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Kirk Cameron and the True Meaning of "Fresh"ness

Kirk Cameron and the True Meaning of "Fresh"ness

            Kirk Cameron’s Saving Christmas is currently showing in a limited release and over at Rotten Tomatoes it’s in dire need of its own rescue. The current critics score is a paltry 9% and the audience score is hovering just below 50%. Here’s a snapshot of the score as of this writing:

            It doesn’t get much uglier than that.

            Christian movies don’t generally fare well with the critics, rightly or unrightly. But one thing that is usually consistent is that, even when critics pan the latest output from Sherwood pictures or Pureflix, the audience usually shows their appreciation. For instance, Mom’s Night Out only managed an 18% rating from the critics, but scored a strong 71% from the audience. God’s Not Dead only managed 17% positive reviews form the paid-prognosticators, but the audience loved it to the tune of 81%. Heaven is For Real scored 20% higher with the audience than with the critics. Courageous had an audience score of 86% and a relatively healthy critics score of 30% (in comparison to the critics score most Christian films get). So even when the output from fledgling Christian film-makers don’t resonate with the critics, they usually have a strong showing with their target audience.[1]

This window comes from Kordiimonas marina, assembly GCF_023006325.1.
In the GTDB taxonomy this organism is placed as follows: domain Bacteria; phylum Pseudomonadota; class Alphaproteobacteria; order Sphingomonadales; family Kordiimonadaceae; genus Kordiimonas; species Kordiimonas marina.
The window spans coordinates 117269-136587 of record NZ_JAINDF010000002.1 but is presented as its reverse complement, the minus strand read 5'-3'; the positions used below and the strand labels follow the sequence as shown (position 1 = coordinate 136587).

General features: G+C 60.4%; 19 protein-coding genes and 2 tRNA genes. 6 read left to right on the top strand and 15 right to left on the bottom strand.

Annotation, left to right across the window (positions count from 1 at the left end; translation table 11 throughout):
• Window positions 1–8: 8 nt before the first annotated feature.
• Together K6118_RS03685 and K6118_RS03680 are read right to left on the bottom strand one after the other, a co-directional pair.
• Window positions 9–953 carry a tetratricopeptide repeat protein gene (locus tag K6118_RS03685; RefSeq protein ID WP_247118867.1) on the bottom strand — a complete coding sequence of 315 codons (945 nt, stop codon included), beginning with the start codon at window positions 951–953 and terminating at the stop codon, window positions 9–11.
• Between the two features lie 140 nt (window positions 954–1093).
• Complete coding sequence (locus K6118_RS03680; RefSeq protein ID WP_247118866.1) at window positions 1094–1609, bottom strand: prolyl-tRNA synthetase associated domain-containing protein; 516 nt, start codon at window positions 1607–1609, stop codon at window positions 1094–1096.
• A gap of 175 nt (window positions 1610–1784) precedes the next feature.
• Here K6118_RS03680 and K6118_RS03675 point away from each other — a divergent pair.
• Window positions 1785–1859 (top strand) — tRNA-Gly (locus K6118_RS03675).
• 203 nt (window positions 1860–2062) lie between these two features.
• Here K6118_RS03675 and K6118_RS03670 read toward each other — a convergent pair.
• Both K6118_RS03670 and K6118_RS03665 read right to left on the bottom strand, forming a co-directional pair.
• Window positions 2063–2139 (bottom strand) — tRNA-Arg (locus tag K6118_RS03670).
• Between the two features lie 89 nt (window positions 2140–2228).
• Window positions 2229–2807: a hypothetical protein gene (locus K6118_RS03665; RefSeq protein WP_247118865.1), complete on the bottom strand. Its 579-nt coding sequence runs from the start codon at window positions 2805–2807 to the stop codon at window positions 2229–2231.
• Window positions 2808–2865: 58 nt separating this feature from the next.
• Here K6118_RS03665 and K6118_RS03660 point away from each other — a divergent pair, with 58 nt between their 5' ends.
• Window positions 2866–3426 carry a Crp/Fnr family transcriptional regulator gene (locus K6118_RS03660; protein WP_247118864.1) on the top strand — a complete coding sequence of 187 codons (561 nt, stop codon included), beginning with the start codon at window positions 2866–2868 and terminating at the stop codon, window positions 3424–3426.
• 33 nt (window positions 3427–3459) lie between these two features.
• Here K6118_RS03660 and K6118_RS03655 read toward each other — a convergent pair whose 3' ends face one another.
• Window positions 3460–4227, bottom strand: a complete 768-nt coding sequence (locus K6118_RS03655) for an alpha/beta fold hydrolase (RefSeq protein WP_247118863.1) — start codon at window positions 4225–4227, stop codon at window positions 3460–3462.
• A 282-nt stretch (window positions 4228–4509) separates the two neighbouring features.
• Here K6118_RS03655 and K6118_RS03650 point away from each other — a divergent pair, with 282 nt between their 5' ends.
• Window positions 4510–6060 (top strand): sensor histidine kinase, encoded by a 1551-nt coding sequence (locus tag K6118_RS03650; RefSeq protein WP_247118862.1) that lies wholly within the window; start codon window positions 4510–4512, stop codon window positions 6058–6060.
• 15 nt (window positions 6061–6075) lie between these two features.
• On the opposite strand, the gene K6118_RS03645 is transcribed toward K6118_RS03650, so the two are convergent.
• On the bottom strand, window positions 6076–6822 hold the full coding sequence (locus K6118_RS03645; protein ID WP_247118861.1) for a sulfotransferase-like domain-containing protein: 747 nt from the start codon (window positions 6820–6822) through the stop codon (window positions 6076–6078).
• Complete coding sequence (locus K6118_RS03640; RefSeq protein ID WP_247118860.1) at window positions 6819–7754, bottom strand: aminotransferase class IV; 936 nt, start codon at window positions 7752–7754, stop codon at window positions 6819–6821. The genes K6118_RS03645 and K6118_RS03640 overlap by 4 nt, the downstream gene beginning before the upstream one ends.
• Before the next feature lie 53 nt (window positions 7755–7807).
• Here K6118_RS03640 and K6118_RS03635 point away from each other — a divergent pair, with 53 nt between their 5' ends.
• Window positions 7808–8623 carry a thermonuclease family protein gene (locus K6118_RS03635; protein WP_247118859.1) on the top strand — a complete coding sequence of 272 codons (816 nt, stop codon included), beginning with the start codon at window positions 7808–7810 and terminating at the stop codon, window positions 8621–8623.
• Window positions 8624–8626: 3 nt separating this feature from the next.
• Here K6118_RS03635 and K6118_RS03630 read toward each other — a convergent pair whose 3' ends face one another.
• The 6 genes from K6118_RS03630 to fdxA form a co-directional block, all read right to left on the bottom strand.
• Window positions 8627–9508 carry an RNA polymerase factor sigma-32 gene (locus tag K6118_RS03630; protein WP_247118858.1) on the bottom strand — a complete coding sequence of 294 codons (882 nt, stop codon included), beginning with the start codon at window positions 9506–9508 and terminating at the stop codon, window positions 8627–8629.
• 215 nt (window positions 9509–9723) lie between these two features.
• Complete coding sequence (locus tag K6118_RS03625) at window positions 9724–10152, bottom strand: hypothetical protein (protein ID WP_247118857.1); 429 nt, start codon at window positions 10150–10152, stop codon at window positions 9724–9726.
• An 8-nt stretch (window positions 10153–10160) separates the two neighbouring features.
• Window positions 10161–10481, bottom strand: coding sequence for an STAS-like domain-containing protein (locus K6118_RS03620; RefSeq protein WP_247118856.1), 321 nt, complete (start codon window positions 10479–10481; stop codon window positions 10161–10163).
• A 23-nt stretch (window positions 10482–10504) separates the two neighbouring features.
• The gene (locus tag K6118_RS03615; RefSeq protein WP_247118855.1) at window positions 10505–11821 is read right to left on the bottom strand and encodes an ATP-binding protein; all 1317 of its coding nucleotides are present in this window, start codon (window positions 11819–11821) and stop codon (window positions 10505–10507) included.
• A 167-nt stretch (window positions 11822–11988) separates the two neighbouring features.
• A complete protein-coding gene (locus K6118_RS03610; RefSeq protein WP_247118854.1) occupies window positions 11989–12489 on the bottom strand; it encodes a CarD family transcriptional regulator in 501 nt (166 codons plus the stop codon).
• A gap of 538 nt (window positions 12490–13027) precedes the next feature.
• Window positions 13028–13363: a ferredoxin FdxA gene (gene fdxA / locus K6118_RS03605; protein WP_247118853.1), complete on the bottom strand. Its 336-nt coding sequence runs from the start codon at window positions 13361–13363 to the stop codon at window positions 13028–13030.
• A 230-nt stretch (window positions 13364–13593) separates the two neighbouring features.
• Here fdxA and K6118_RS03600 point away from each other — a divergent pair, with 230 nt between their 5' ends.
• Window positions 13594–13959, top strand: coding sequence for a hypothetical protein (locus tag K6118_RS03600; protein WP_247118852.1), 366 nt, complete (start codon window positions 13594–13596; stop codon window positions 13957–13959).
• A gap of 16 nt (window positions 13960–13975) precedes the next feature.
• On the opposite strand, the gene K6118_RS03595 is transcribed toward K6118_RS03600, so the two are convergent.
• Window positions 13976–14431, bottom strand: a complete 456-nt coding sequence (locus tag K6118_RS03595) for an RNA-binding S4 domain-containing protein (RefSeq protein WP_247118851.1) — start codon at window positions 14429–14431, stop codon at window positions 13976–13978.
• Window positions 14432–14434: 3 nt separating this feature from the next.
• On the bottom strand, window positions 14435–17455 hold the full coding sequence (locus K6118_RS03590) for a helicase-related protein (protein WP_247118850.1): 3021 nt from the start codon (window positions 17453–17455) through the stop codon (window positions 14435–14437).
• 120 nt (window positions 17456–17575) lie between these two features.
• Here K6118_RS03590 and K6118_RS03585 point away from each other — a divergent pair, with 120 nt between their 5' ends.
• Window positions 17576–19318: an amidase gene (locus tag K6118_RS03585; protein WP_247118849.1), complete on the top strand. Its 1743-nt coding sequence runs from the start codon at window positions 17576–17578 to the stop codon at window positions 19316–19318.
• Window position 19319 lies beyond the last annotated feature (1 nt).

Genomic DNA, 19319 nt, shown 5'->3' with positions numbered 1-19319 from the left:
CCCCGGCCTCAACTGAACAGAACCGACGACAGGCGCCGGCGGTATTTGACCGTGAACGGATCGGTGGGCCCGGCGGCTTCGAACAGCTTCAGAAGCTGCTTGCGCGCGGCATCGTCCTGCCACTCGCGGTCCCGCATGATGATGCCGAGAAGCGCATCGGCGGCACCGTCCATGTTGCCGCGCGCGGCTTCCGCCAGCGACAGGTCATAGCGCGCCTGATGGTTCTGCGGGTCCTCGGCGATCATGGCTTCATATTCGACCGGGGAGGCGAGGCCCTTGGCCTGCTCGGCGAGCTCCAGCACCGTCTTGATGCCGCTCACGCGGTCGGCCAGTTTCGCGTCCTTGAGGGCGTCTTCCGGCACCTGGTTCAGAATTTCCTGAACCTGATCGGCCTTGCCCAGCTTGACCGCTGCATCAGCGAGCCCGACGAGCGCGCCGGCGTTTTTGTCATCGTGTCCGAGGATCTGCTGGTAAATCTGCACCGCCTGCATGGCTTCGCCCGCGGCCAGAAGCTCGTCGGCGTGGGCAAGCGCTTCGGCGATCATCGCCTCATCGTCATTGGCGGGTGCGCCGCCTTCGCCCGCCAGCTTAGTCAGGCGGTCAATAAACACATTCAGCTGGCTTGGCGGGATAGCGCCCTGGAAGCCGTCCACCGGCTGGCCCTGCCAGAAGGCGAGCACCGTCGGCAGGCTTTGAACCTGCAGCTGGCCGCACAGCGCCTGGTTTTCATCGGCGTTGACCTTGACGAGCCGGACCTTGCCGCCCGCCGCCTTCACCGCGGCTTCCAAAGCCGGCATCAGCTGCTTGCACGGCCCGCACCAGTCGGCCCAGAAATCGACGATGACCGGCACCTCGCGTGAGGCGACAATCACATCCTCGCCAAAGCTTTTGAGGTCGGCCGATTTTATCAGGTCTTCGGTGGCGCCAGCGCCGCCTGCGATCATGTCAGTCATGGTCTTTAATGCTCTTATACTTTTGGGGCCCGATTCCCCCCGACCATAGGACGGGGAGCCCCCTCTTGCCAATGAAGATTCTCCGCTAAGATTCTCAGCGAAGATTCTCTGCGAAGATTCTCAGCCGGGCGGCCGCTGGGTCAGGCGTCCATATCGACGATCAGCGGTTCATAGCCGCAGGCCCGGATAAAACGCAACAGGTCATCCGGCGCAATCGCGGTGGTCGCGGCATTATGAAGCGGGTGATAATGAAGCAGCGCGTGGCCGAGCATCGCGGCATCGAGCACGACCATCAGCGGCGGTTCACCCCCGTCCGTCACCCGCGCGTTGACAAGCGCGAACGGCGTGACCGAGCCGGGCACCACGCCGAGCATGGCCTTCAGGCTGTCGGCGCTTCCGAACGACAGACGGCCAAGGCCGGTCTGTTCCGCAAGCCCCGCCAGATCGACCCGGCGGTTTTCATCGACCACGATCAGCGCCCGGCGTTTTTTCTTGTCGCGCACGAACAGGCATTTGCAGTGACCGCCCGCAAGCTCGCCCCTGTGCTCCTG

Saving Christmas seems to be the exception. It got racked by critics and audience alike. As a film-maker there’s not much you can do about the critics, but you can try and drum up support from your fanbase to boost your audience score. This may be a common practice, but I’ve only ever seen or heard of it being done in two instances. Both Left Behind and Saving Christmas made overtures to their fans to go and leave positive reviews on Rotten Tomatoes.

            A quick primer on how the Rotten Tomatoes audience score works: you log-in, give it a star-rating from 1-5 and leave an optional review. And that’s it. There doesn’t appear to be any moderating or screening of audience scores and reviews. There’s not even an option for members to report reviews as offensive or spam as is the case with other sites. The audience section is essentially the Wild Wild West, anything goes. Consequently, it’s not a statistic most movies trumpet in their promotional materials, except in certain rare cases.[2]